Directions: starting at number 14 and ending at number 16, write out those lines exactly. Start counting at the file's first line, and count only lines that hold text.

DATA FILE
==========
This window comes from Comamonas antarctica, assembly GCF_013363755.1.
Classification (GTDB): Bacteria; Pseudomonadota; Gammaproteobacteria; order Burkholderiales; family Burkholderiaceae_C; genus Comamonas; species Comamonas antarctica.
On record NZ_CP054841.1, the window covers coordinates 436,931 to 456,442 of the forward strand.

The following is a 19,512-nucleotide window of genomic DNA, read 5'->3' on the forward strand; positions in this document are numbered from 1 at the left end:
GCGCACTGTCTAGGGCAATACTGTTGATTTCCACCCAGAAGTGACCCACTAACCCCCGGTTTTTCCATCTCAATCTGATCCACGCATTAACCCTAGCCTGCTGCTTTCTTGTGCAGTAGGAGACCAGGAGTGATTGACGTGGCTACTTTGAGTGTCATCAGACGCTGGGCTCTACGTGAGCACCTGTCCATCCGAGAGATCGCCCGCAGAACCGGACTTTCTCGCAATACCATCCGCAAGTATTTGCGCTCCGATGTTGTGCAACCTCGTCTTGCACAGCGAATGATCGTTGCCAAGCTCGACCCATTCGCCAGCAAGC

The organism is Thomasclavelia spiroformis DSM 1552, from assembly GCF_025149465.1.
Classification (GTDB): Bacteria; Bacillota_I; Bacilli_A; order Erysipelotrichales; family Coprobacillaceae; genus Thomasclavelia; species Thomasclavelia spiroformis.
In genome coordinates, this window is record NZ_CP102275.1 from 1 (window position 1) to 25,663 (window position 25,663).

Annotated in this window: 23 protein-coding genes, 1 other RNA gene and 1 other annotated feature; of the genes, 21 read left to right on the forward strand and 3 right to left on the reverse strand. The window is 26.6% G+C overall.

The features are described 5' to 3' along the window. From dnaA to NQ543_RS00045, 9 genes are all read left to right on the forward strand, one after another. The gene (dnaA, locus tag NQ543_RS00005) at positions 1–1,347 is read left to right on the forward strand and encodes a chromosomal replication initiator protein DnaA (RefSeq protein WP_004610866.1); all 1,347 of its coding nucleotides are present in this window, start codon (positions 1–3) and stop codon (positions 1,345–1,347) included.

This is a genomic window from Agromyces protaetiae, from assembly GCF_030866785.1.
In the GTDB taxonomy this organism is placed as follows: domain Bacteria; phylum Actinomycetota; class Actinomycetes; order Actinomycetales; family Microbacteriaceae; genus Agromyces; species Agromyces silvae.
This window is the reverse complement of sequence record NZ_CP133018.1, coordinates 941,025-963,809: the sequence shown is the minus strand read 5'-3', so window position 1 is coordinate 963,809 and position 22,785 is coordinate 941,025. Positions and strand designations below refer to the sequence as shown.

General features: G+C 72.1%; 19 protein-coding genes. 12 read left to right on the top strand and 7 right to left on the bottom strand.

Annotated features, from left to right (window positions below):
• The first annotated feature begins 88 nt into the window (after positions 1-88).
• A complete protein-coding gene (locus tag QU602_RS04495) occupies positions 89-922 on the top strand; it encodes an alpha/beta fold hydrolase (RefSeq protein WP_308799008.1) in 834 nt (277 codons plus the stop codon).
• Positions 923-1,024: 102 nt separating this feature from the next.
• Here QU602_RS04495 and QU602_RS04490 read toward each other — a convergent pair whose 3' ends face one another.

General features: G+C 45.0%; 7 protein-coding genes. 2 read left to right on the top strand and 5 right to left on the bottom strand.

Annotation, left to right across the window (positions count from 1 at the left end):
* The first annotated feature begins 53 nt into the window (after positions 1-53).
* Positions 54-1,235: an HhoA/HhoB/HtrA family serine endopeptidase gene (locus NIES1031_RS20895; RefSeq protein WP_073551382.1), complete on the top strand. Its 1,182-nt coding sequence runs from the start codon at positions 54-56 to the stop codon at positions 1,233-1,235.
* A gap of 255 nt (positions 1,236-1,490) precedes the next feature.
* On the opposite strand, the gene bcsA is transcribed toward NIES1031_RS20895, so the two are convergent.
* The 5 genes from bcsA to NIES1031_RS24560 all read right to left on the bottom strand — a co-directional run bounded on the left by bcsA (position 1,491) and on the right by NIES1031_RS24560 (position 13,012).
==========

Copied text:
General features: G+C 72.1%; 19 protein-coding genes. 12 read left to right on the top strand and 7 right to left on the bottom strand.

Annotated features, from left to right (window positions below):
• The first annotated feature begins 88 nt into the window (after positions 1-88).